Shares of Synchronoss Technologies (NASDAQ:SNCR) were down 10.3% as of 11:00 a.m. EST Tuesday after the managed mobility solutions company announced it will acquire inter-enterprise content management and collaboration specialist Intralinks Holdings (NYSE: IL). Shares of Intralinks were up 15.4%.
More specifically, Synchronoss will acquire Intralinks for $13 per share, good for an equity value of roughly $821 million. But that's also a big pill to swallow for Synchronoss, whose entire market capitalization sits at just over $2 billion right now. In addition, Synchronoss announced it will divest 70% of its activation business to privately held Sequential Technology International for $146 million. Synchronoss will maintain a 30% stake in the activation business, but noted that stake could be reduced in 2017 as it remains in the process of pursuing strategic alternatives for the segment.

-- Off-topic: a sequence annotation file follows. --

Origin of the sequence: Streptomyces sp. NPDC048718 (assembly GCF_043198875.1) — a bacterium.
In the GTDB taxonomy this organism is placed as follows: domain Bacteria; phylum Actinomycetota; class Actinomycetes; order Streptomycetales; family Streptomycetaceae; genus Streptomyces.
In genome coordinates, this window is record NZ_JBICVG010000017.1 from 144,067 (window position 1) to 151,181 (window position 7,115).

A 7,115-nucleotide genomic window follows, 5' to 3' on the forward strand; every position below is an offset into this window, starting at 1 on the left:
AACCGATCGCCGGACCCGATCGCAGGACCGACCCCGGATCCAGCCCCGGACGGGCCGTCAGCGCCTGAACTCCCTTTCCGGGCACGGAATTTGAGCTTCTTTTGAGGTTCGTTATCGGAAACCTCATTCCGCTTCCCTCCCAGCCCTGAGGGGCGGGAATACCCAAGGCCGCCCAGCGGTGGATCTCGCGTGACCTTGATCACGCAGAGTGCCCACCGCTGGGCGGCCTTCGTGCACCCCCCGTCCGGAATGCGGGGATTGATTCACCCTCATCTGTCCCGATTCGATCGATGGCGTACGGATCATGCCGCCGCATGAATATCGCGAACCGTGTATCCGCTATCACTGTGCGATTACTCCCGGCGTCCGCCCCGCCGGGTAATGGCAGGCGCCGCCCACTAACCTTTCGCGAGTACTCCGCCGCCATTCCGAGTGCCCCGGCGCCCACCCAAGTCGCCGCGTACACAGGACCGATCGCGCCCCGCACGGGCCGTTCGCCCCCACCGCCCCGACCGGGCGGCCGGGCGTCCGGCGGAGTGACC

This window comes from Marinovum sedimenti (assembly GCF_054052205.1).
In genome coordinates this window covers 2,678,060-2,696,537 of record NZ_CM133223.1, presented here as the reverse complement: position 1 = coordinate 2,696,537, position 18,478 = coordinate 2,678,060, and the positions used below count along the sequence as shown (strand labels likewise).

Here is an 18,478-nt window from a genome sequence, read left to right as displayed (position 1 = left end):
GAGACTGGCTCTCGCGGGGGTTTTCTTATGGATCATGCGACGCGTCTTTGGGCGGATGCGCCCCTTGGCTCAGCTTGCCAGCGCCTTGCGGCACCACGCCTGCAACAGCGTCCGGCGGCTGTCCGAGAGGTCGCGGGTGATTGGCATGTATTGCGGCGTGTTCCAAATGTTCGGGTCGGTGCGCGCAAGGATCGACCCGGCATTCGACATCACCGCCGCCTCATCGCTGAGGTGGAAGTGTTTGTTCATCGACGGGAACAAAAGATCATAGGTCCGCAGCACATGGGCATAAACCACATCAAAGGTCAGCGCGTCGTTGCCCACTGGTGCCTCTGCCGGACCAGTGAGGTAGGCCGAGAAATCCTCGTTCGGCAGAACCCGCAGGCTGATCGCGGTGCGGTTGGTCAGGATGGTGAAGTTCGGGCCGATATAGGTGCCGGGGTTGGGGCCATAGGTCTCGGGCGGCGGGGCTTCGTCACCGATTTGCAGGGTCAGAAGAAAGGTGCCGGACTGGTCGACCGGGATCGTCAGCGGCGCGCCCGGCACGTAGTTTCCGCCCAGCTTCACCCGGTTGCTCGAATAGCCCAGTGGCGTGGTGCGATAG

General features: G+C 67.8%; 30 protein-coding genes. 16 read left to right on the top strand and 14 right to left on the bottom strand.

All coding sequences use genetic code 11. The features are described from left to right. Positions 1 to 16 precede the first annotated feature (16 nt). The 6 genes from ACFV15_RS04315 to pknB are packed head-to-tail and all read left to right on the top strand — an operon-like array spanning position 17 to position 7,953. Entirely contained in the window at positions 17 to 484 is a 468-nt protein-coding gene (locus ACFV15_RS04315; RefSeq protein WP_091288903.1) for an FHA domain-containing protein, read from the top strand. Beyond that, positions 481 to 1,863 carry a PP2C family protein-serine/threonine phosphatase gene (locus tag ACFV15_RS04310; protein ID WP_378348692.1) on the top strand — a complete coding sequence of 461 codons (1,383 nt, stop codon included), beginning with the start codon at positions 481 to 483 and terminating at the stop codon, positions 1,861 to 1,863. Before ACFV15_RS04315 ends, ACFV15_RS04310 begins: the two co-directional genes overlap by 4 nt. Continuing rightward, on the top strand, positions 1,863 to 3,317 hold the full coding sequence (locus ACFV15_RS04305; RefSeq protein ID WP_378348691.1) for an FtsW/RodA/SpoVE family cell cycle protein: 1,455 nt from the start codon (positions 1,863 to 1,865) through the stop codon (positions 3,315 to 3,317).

The deal has already been unanimously approved by the boards of both companies, is expected to close late in the first quarter of next year, and will be financed through a combination of Synchronoss' existing cash, proceeds from the activation business divestment, and $900 million in new debt.
Finally, Synchronoss announced current Intralinks CEO Ron Hovsepian is expected to be appointed CEO of the combined company after the transaction closes. Synchronoss founder and current CEO Stephen Waldis will serve as executive chairman of the board, where he will oversee strategy, product innovation, and the company's ongoing transformation.
Through the acquisition, Synchronoss states it is taking a "major step toward significantly expanding the scale and scope of Synchronoss' transformation to attack the multi-billion dollar enterprise market opportunity."
Finally, assuming the transactions close as expected, Synchronoss offered initial 2017 guidance for revenue between $810 million and $820 million, and pro forma earnings per share between $2.45 and $2.60. The company is also expecting to achieve $40 million in combined synergies within the first year following the Intralink's acquisition close.
All things considered, these moves might well be exactly what Synchronoss needs to more effectively tackle its long-term enterprise opportunity. But given the enormous scale of the deal relative to Synchronoss' current size, combined with the large amount of debt it will require and uncertainty stemming from the CEO transition, it's no surprise the market is taking a step back today.